Schweiss is no stranger to aviation work, we’ve crafted bifold and hydraulic aircraft hangar doors to fit a variety of needs. Find out how we custom built bifolding, commercial aviation hangar doors for Kiehm Construction by combining two innovative ideas.
In 1980 Marty Kiehm, age 23, completed his first build, a 70’ x 100’ hangar with a 48’ bifold door, located at the Delavan, MN airport. He was not yet a licensed pilot but had aviation in his genes as his dad was an aerial applicator. Pilot lingo was a normal part of the family’s day-to-day communication. However, following in his dad’s footsteps was not Kiehm’s life goal.
As a gifted student-athlete at Delavan High School, Kiehms first career choice landed him at the U.S. Naval Academy in Annapolis, MD. After the military career lost its flash, Kiehm’s construction business ambition and love for flying started to take off!
Hoping to put two and two together, he went to Augsburg College, St. Paul where he graduated in 1983 with a business degree.
Flash forward to today, Kiehm Construction Inc. has 35 employees at their office/warehouse/manufacturing facility at the Lakeville Air Park.
Getting to Know Kiehm & His Company
Marty Kiehm now flies a twin-engine Cessna 340 with a pressurized cab for his everyday business schedule. His high regard for composite foam panel structural material is the reason behind Kiehm Construction’s growth and expansion around the country.
“This is the plane I use to visit clients, move clients to jobs, even travel prospective clients to view our work. I probably fly more than most pilots because my plane fits so well with our expanding business. I have a number of things going on across the country and I need to move from point A to point B. So aviation is truly a business necessity for me…”
Kiehm & Schweiss Bifold Doors
Kiehm Construction recently built two hangars (pictured above) at Lakeville Air Park, both featured composite insulated panels and were equipped with Schweiss bifold commercial aviation hangar doors.
The 70′ x 60′ hangar serves as a 24/7 hour facility for a Medi-Vac helicopter service. The smaller hangar has a 50′ x 16′ Schweiss bifold door, while the larger 100′ x 80′ hangar opens with an 80′ x 20′ Schweiss bifold door.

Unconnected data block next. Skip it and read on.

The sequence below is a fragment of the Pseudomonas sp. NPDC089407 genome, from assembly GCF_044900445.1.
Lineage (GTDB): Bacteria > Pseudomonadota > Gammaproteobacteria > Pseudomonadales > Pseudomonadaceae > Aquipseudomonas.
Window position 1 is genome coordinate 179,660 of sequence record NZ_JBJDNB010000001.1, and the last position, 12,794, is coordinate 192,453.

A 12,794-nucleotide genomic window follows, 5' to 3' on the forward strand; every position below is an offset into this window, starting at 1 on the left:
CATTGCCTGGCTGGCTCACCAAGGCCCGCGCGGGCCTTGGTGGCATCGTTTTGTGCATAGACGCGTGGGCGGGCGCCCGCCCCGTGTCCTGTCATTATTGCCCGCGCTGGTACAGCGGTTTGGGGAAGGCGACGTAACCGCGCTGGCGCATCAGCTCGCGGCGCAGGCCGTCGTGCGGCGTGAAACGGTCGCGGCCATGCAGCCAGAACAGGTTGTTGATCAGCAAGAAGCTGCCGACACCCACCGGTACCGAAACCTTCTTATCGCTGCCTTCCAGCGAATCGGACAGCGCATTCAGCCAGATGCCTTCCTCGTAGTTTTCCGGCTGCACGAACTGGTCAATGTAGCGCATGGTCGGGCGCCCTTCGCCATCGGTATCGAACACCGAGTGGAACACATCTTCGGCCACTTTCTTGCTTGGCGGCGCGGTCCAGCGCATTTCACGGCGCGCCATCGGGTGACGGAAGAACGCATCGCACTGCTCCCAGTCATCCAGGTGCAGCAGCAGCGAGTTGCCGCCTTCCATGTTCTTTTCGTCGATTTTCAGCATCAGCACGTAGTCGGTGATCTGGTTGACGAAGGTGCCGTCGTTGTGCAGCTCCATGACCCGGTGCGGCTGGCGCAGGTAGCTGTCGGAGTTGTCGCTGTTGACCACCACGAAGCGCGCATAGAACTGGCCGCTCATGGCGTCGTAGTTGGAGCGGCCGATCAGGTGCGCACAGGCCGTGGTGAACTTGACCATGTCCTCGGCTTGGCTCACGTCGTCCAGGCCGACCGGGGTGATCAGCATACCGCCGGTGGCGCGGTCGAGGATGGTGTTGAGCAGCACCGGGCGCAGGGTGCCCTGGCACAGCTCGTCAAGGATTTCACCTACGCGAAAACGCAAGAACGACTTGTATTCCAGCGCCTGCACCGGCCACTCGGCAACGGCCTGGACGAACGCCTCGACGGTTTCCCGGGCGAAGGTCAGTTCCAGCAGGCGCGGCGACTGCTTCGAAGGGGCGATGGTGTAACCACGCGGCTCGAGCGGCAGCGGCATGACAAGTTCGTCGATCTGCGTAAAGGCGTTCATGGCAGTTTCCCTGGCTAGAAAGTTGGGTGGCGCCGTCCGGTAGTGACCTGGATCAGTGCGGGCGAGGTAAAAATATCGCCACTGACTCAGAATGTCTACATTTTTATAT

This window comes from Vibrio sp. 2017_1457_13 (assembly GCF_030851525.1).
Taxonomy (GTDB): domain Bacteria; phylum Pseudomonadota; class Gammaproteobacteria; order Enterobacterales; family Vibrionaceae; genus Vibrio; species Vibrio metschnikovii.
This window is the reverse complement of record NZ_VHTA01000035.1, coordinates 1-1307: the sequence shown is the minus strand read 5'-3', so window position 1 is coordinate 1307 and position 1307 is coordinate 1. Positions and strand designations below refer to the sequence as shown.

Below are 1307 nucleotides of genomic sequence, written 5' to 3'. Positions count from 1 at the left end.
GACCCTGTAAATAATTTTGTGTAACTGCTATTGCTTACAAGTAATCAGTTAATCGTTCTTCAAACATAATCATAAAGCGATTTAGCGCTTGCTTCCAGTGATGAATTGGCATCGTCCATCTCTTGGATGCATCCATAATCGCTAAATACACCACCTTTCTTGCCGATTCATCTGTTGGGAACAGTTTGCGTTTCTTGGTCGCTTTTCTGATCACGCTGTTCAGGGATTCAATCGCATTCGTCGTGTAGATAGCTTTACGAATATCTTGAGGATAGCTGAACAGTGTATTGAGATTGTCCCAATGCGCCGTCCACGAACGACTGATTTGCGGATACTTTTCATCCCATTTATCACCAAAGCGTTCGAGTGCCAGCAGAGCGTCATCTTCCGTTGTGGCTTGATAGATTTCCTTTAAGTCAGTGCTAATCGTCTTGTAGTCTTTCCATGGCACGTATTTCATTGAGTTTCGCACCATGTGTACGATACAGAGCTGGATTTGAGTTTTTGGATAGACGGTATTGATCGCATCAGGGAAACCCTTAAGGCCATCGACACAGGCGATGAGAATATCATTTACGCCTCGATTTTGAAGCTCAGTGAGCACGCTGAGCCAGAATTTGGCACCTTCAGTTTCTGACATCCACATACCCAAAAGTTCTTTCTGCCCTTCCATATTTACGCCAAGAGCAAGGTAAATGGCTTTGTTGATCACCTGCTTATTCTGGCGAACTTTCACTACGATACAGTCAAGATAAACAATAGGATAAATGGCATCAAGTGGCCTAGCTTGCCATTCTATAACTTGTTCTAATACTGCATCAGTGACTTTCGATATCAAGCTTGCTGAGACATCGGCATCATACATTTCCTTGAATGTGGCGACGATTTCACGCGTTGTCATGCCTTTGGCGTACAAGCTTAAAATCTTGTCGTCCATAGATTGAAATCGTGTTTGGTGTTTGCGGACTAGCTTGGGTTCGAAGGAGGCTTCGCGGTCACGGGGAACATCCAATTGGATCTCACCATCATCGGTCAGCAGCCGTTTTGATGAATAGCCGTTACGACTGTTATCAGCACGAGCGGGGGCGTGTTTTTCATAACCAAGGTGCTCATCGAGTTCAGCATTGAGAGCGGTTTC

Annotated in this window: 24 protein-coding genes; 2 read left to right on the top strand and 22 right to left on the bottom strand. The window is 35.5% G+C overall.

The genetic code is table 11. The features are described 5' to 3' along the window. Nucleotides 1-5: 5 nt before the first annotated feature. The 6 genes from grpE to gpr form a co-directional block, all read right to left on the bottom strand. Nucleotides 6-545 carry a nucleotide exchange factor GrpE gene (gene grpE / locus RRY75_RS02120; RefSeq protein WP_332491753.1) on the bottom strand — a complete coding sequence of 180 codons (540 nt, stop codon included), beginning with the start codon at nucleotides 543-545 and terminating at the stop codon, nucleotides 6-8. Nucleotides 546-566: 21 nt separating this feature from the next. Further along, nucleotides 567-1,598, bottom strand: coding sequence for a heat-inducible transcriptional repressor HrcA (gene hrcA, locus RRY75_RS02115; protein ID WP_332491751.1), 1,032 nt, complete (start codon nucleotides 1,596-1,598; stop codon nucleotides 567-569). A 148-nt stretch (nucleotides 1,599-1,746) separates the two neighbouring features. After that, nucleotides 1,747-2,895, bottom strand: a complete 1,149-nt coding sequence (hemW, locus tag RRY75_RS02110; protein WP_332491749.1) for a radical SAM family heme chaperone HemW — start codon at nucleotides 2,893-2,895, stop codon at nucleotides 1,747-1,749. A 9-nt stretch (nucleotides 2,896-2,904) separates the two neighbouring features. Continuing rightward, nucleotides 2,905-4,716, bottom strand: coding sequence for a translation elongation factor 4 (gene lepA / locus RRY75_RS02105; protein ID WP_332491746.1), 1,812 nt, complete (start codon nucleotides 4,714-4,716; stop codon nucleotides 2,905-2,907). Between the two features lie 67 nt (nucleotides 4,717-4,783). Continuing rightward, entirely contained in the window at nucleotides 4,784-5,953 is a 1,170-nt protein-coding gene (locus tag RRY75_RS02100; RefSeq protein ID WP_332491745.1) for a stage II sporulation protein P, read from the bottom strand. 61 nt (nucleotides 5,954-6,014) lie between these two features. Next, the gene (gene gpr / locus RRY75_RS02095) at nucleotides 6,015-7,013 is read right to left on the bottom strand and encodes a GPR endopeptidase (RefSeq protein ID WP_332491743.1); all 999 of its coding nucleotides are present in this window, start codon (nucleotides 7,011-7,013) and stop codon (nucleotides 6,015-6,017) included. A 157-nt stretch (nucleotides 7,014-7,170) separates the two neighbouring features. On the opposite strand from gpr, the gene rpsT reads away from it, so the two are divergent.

Kiehm got his affinity for Schweiss doors partially from the fact that Schweiss doors have been dominating the airport hangar business across Minnesota and the nation. Read Kiehm’s full review on Schweiss doors below…
“Mike Schweiss has been very helpful, very positive on any of our inquiries. And he and his crew are always helpful with suggestions on how to overcome a particular door issue on any construction job. We’ve done retrofit jobs getting doors on buildings that structurally were not capable of carrying the door but Schweiss has always been very cooperative in working with us on how to adapt a door to a building”
“They build quality. I’ve also noticed that Schweiss manufacturing is always looking for ways to improve their product. They’ve taken a very simple product, i.e., the bifold door and tweaked it, improved it functionally. Their lift strap device is a remarkable engineering coup. And now Schweiss gives you a choice, the ” Strap “bifold or the Red Power hydraulic door. I’m more a fan of the bifold, perhaps because we’ve done so many.
“I’ve suggested to Mike that he consider this composite insulated panel material for his doors. It’s the perfect solution for insulating a door without having to work around the framing structure of the door. Composite panel installed on the exterior gives you a full R25, or R32 or whatever thickness you put on. Schweiss is an innovative outfit so they’ll likely give this a try…”
So what’s so great about composite foam panel material? Marty Kiehm has the answer:
“We’ve found a niche and have figured out how to prospect the product. I think it’s a far superior product to typical metal construction. Because we’ve learned how to work with the product, we often complete a project ahead of schedule and below the original bid price…This is an excellent example of the product selling itself. We’re now selling to a national account that started with a 12,000 square foot building at Shakopee, barely 20 miles from our office. Because this firm is dealing with a product needing lots of vertical space, we’re building these structures with 24′ composite foam panel sidewalls…They’ve asked us to follow them around the country. Right now we’re doing a building just outside of Washington D.C.; our next project with them is in Connecticut. They like the finished look of their buildings. As a contractor/builder, we appreciate the convenience of working with such a product.”